Is there any violation of policies or guidelines when another COR receipts, and accepts invoices on behave of another COR? If there is a violation, PFPA would like to remediate and document the issue so it will not become a financial audit finding in the future.
This is a good question. It is a variation of a question I have answered many times here at Ask-A-Professor and the last time was just 3 ½ weeks ago! However, it was not filed in the COR folder (sorry). Here’s a link to it.
In your particular situation I would not be too concerned. The ultimate issue we are really concerned about is that the government received what we wanted and the contractor got paid in time. I’ve mentioned in the past that we sometimes get wrapped around the axel on “business process rules” rather than the rules of the federal acquisition regulations (which are often flexible for important reasons).
Your issue is a classic example. If the COR who was having trouble accessing WAWF/iRAPT was the one who verified the contractor accomplished/delivered what they were supposed to (i.e. contractor’s work and deliverables conformed to contract requirements: quantity, quality, schedule, etc.), you are probably ok. In other words the right COR ensured inspection was accomplished and determined the government was authorized to “accept” and therefore pay the contractor. So long as that COR somehow documented this either in their COR file or via an e-mail they sent to the “other COR” who had no issues with WAWF/iRAPT.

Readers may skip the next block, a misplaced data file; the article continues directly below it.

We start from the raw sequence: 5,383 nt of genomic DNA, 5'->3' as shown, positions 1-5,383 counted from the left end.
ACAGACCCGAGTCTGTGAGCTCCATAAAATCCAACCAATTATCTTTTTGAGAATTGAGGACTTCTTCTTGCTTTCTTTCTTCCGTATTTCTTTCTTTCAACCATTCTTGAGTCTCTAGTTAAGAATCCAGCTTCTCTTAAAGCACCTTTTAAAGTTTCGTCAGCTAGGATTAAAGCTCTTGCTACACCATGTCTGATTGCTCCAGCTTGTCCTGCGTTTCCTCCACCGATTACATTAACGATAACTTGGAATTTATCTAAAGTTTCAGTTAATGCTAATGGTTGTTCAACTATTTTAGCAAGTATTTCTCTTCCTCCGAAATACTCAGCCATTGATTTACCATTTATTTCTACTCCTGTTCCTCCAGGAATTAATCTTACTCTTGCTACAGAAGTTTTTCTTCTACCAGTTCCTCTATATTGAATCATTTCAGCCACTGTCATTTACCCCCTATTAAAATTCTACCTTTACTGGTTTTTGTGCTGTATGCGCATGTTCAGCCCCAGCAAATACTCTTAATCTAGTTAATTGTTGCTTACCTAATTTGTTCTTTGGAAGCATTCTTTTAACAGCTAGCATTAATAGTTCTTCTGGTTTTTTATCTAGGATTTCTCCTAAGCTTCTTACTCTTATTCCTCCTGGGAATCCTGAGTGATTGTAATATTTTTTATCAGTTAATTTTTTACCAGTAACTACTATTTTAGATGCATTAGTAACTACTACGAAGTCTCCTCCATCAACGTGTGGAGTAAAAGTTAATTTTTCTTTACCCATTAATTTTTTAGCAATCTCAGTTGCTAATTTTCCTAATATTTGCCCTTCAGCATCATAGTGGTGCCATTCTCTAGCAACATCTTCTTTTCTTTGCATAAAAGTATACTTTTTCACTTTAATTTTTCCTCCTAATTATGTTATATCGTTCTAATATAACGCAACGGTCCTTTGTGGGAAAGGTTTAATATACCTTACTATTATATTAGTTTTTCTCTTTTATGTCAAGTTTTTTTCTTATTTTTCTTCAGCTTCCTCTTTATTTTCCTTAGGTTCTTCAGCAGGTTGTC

Now, if the COR basically said to the other COR “hey, I don’t have access to WAWF/iRAPT, will you do my inspection and acceptance for me?” Then we would have a problem. The problem is that the COR is not authorized to delegate to their responsibilities (e.g. inspection and acceptance) to anyone else. You see, pushing the button in iRAPT is basically just the government saying we have done proper inspection and acceptance.
As I said in the question answer linked above:
Many organizations and installations in DoD have a select number of people go into WAWF and complete the transaction to authorize payment to the contract. This makes sense from an efficiency and division of labor standpoint. Rather than have tens, hundreds, or even thousands of CORs on an installation be WAWF trained and certified is not always the best use of time.
So, for the SOP you are developing; you could include something along the lines of: If the COR is having issues with a WAWF application and it cannot be resolved prior to contractor payment requirements, the COR should document their file with the results of the inspection and declaratively state it is the COR’s or Governments intention to “accept” the contractor’s work and authorize payment.
That way you know the FAR/DFARS rules have been followed.
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